Today, I attended an annual meeting that a colleague predicted would be contentious. And it was…with undertones of mistrust. The voting majority chose to postpone decisions on the main proposed changes – we choose to choose later – so there will be more time for discussion and analysis. And of course, there will be an indefinite period of status quo and more risk to the ultimate outcome as time passes.

Recognizing your relevant time horizon can help you make more conscious decisions and better manage expectations. Mike Tyson went broke, in part, because most of the people he grew up with died young. Why save money for the future when you won’t live to see it? Why trust a negotiation that promises the equivalent of a good word later? Why approve a change with unpredictable outcomes? You must take controlled action to move people beyond the sure thing…it won’t just happen.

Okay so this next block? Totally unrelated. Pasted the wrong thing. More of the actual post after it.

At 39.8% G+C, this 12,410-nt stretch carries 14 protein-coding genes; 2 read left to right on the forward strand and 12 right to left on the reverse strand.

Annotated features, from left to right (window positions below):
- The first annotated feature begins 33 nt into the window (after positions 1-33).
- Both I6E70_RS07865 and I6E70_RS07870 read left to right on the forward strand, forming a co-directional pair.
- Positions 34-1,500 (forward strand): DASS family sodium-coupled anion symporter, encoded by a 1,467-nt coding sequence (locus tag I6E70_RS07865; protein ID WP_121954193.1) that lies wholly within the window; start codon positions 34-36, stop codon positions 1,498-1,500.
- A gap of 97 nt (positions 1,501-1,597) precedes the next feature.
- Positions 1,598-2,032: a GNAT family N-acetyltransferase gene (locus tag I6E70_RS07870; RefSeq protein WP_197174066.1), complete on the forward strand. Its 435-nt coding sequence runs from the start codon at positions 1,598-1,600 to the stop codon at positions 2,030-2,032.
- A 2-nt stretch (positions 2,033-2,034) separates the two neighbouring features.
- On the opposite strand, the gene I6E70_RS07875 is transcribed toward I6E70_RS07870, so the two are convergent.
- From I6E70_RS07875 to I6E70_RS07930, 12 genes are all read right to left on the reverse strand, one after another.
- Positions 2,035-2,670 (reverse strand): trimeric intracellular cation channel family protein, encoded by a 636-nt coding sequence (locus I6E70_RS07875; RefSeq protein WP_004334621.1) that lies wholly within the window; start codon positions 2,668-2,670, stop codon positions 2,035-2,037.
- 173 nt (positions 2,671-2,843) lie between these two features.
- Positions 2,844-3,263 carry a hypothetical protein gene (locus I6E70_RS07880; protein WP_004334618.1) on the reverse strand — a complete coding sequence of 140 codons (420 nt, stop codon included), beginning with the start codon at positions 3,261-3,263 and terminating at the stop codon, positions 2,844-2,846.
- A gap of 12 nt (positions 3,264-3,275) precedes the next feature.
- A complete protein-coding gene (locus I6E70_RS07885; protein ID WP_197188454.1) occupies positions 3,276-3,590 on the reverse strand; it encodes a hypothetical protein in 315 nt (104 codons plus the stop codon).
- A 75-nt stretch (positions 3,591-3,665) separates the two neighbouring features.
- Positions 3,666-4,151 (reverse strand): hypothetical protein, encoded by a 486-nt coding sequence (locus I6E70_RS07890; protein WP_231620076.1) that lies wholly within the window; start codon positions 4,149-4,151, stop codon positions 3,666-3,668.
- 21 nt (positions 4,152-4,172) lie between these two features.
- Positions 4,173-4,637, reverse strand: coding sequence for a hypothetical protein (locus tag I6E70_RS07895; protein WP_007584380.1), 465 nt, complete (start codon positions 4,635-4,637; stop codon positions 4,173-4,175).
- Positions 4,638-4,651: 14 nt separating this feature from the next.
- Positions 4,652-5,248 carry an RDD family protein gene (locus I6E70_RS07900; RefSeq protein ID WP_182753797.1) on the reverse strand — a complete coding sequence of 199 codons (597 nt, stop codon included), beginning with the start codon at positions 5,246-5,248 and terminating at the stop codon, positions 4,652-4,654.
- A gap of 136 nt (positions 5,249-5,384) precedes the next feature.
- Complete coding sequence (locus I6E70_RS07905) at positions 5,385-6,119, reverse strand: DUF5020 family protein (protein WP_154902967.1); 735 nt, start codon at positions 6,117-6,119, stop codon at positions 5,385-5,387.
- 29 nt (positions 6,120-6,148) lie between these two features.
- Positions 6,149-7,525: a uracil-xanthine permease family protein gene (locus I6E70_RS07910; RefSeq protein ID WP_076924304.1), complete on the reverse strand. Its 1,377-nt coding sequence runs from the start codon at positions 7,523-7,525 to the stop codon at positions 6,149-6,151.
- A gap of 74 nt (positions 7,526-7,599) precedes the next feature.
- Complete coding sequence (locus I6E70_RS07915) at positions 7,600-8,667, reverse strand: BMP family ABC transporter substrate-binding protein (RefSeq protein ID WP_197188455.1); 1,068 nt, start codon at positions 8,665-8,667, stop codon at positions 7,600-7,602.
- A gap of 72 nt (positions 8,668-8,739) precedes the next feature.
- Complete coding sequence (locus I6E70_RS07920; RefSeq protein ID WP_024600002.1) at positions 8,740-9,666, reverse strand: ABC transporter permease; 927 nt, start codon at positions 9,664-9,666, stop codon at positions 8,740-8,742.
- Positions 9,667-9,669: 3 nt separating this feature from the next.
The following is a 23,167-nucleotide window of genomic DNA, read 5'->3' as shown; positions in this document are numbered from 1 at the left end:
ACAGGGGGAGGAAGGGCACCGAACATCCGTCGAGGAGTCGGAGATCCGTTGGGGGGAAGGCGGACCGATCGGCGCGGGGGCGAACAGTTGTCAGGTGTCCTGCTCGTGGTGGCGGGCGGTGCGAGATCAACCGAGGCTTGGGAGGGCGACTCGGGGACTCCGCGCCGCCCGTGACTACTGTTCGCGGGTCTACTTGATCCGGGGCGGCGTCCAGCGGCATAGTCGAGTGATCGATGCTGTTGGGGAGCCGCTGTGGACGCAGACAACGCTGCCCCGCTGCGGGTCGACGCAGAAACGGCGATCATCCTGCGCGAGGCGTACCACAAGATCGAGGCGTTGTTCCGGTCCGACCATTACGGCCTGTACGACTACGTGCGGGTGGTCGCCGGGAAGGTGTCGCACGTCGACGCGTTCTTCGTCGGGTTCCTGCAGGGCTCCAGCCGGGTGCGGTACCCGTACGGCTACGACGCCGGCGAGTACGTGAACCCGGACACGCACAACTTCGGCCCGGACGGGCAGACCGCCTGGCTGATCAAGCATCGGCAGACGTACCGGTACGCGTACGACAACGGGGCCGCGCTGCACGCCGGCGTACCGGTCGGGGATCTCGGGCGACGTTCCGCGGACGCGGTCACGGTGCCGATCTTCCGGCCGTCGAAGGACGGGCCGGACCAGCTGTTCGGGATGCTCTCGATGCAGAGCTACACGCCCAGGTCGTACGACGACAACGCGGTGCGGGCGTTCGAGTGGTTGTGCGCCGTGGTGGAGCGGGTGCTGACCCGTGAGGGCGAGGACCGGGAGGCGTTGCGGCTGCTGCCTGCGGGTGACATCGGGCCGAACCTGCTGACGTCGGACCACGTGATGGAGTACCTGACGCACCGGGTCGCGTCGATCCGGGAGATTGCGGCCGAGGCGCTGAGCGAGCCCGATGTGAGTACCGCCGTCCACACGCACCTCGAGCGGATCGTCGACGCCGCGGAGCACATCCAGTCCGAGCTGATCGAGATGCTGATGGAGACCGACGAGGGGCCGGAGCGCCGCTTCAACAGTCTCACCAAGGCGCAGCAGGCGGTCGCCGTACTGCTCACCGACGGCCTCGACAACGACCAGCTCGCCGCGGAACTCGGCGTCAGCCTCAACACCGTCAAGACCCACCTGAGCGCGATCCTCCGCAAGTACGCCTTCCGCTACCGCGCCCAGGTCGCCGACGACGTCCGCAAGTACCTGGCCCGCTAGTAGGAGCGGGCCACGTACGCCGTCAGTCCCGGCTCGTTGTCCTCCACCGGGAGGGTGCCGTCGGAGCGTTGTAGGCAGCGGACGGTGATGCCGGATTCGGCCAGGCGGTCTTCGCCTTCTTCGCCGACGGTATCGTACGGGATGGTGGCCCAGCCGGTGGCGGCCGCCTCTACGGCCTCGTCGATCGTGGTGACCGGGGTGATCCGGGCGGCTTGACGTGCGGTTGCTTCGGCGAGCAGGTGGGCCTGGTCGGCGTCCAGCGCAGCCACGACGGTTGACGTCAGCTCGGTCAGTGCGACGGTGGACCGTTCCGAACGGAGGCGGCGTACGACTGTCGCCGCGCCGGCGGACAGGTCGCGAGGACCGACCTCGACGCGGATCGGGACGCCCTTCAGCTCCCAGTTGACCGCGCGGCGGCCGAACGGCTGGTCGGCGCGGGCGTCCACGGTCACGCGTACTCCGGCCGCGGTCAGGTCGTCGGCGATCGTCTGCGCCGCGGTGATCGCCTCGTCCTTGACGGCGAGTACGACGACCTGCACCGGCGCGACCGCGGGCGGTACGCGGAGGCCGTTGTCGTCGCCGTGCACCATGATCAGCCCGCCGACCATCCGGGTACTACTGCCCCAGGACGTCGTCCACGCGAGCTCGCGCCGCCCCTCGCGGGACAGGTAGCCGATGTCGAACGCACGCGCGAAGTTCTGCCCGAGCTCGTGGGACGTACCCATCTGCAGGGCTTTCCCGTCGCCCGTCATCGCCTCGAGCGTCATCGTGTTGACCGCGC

“Ok, I got something for you,” he said one day over breakfast. “Let’s say two guys are offering me a great deal on raw product.” I knew enough to know that “raw product” meant powdered cocaine, which J.T.’s gang cooked up into crack. “One of them says if I pay twenty percent higher than the usual rate, he’ll give me a ten percent discount a year from now, meaning that if the supply goes down, he’ll sell to me before the other [people] he deals with. The other guy says he’ll give me a ten percent discount now if I agree to buy from him at the regular price a year from now. What would you do?”
“This all depends on whether you think the supply will be affected a year from now, right?” I said.
“Right, so…?”
“Well, I don’t have any idea how this market works, so I’m not sure what to do.”
“No, that’s not how you need to think. You always take the sure bet in this game. Nothing can be predicted – not supply, not anything. The [person] who tells you he’s going to have product a year from now is lying. He could be in jail or dead. So take your discount now.”

Gang Leader for a Day